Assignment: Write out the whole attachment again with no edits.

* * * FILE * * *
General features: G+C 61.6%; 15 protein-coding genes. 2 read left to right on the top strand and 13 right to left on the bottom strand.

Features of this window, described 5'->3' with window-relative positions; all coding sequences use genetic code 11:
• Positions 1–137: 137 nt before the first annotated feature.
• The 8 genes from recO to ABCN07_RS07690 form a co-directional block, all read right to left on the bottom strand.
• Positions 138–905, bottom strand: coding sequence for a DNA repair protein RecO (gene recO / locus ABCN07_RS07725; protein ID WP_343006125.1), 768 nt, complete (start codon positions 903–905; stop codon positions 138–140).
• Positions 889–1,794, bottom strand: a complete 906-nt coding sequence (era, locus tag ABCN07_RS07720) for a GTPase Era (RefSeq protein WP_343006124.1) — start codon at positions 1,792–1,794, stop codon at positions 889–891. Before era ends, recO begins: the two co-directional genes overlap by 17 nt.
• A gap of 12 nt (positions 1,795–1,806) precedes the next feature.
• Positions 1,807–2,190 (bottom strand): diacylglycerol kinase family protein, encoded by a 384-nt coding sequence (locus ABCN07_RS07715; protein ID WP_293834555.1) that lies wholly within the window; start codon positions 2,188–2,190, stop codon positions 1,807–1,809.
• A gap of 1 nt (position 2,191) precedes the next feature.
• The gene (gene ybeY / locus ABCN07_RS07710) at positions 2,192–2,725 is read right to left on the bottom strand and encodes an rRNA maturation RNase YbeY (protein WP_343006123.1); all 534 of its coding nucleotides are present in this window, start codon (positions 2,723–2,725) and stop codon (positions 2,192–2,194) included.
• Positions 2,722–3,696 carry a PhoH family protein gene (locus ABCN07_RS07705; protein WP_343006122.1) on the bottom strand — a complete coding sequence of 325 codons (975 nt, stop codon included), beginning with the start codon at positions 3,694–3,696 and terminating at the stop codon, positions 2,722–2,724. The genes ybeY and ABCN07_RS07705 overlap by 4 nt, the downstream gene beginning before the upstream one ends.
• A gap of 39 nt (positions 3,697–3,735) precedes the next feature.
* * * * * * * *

General features: G+C 61.6%; 15 protein-coding genes. 2 read left to right on the top strand and 13 right to left on the bottom strand.

Features of this window, described 5'->3' with window-relative positions; all coding sequences use genetic code 11:
• Positions 1–137: 137 nt before the first annotated feature.
• The 8 genes from recO to ABCN07_RS07690 form a co-directional block, all read right to left on the bottom strand.
• Positions 138–905, bottom strand: coding sequence for a DNA repair protein RecO (gene recO / locus ABCN07_RS07725; protein ID WP_343006125.1), 768 nt, complete (start codon positions 903–905; stop codon positions 138–140).
• Positions 889–1,794, bottom strand: a complete 906-nt coding sequence (era, locus tag ABCN07_RS07720) for a GTPase Era (RefSeq protein WP_343006124.1) — start codon at positions 1,792–1,794, stop codon at positions 889–891. Before era ends, recO begins: the two co-directional genes overlap by 17 nt.
• A gap of 12 nt (positions 1,795–1,806) precedes the next feature.
• Positions 1,807–2,190 (bottom strand): diacylglycerol kinase family protein, encoded by a 384-nt coding sequence (locus ABCN07_RS07715; protein ID WP_293834555.1) that lies wholly within the window; start codon positions 2,188–2,190, stop codon positions 1,807–1,809.
• A gap of 1 nt (position 2,191) precedes the next feature.
• The gene (gene ybeY / locus ABCN07_RS07710) at positions 2,192–2,725 is read right to left on the bottom strand and encodes an rRNA maturation RNase YbeY (protein WP_343006123.1); all 534 of its coding nucleotides are present in this window, start codon (positions 2,723–2,725) and stop codon (positions 2,192–2,194) included.
• Positions 2,722–3,696 carry a PhoH family protein gene (locus ABCN07_RS07705; protein WP_343006122.1) on the bottom strand — a complete coding sequence of 325 codons (975 nt, stop codon included), beginning with the start codon at positions 3,694–3,696 and terminating at the stop codon, positions 2,722–2,724. The genes ybeY and ABCN07_RS07705 overlap by 4 nt, the downstream gene beginning before the upstream one ends.
• A gap of 39 nt (positions 3,697–3,735) precedes the next feature.